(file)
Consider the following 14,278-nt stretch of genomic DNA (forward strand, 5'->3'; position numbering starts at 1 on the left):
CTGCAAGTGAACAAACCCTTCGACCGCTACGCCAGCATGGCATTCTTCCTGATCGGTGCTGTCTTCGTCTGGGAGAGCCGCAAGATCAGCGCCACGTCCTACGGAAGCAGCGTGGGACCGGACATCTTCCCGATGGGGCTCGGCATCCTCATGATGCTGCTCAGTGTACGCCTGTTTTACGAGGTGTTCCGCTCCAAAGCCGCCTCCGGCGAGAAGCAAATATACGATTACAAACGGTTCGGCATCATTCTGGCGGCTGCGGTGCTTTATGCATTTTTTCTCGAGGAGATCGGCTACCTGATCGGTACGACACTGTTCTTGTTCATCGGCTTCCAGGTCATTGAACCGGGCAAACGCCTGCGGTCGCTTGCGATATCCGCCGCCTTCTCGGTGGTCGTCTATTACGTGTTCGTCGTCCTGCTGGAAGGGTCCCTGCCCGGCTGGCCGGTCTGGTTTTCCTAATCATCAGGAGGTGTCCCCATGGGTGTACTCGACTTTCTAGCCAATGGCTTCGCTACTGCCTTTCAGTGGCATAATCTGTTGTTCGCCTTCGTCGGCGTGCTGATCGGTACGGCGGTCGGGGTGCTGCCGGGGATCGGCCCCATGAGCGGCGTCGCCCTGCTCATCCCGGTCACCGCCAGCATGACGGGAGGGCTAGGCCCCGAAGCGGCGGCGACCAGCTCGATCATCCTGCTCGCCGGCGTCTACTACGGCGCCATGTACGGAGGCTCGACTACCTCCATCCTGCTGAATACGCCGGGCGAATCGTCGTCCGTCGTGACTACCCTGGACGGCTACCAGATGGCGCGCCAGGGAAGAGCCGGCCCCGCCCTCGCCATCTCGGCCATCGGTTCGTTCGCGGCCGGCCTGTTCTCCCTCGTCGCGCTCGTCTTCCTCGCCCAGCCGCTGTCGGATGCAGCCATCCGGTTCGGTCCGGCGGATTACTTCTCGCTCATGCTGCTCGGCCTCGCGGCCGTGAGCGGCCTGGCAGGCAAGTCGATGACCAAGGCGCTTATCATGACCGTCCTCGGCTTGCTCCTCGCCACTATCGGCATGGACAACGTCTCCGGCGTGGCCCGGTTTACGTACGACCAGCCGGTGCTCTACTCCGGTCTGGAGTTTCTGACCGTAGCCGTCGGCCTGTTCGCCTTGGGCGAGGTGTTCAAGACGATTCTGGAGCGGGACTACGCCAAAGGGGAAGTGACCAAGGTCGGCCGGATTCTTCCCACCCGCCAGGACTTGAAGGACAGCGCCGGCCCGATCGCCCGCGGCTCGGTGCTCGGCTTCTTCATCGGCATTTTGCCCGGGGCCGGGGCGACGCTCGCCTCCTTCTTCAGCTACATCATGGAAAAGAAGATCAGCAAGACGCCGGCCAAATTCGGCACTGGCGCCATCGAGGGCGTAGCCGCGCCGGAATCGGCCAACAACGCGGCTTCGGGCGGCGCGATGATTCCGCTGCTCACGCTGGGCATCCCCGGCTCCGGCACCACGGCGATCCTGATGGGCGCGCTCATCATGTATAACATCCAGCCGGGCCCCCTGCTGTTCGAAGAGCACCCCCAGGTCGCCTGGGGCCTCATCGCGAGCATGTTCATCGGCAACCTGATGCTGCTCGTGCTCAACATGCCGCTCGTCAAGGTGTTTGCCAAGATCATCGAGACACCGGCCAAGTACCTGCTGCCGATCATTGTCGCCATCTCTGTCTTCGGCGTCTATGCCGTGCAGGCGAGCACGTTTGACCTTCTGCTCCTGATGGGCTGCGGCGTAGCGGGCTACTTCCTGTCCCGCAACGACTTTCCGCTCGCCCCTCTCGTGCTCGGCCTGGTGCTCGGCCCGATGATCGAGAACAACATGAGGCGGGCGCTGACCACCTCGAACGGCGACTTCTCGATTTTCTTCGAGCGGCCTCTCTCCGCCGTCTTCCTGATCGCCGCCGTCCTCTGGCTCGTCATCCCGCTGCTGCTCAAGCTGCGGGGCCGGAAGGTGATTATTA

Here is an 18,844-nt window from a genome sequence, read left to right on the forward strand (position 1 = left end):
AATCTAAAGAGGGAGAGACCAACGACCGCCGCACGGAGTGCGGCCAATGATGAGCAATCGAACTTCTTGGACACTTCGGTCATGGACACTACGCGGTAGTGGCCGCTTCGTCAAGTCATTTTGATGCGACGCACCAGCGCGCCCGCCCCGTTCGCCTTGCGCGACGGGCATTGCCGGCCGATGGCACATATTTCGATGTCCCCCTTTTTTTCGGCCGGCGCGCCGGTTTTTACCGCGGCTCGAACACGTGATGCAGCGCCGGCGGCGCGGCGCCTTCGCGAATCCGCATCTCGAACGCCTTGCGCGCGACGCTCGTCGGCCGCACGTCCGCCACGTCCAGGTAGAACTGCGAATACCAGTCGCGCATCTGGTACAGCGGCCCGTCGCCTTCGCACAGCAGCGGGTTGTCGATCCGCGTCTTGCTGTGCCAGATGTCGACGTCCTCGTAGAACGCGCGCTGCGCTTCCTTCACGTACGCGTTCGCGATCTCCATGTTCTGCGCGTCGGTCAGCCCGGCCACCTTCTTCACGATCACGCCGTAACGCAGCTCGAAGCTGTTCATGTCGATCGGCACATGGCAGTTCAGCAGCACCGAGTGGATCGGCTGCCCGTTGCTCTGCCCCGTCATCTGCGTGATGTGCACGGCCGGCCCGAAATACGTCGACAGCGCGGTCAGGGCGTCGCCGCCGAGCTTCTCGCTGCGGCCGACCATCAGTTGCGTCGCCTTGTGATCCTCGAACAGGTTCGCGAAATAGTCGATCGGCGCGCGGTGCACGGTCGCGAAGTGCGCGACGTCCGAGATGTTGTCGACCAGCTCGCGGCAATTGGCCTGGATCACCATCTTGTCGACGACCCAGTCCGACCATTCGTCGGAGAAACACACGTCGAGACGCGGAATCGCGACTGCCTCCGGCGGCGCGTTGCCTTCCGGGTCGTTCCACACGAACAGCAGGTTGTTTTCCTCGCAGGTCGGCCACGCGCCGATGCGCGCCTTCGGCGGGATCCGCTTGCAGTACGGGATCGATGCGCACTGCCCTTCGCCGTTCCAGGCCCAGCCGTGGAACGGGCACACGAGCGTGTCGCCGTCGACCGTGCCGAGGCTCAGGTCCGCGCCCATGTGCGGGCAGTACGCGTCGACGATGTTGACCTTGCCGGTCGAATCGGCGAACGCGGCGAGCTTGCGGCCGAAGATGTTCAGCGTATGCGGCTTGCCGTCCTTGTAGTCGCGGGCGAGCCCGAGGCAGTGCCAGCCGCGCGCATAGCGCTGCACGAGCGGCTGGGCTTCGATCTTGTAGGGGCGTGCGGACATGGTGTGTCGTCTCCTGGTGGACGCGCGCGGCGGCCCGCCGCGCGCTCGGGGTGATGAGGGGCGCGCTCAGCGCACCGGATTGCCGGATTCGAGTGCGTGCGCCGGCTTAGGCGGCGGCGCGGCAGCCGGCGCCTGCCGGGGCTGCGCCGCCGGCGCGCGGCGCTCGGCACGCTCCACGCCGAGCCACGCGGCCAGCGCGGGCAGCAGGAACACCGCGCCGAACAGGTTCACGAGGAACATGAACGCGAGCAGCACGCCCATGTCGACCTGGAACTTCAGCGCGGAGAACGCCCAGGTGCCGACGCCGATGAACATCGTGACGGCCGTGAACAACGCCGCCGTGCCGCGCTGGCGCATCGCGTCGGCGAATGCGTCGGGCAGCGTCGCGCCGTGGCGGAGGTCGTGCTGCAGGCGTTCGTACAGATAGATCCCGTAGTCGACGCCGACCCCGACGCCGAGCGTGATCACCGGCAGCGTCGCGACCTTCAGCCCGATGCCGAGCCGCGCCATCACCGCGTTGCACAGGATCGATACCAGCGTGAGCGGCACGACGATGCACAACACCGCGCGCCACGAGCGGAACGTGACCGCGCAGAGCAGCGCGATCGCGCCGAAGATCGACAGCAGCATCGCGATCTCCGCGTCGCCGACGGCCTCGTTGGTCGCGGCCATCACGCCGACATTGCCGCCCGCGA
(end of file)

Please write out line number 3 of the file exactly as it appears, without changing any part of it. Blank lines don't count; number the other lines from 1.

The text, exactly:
Here is an 18,844-nt window from a genome sequence, read left to right on the forward strand (position 1 = left end):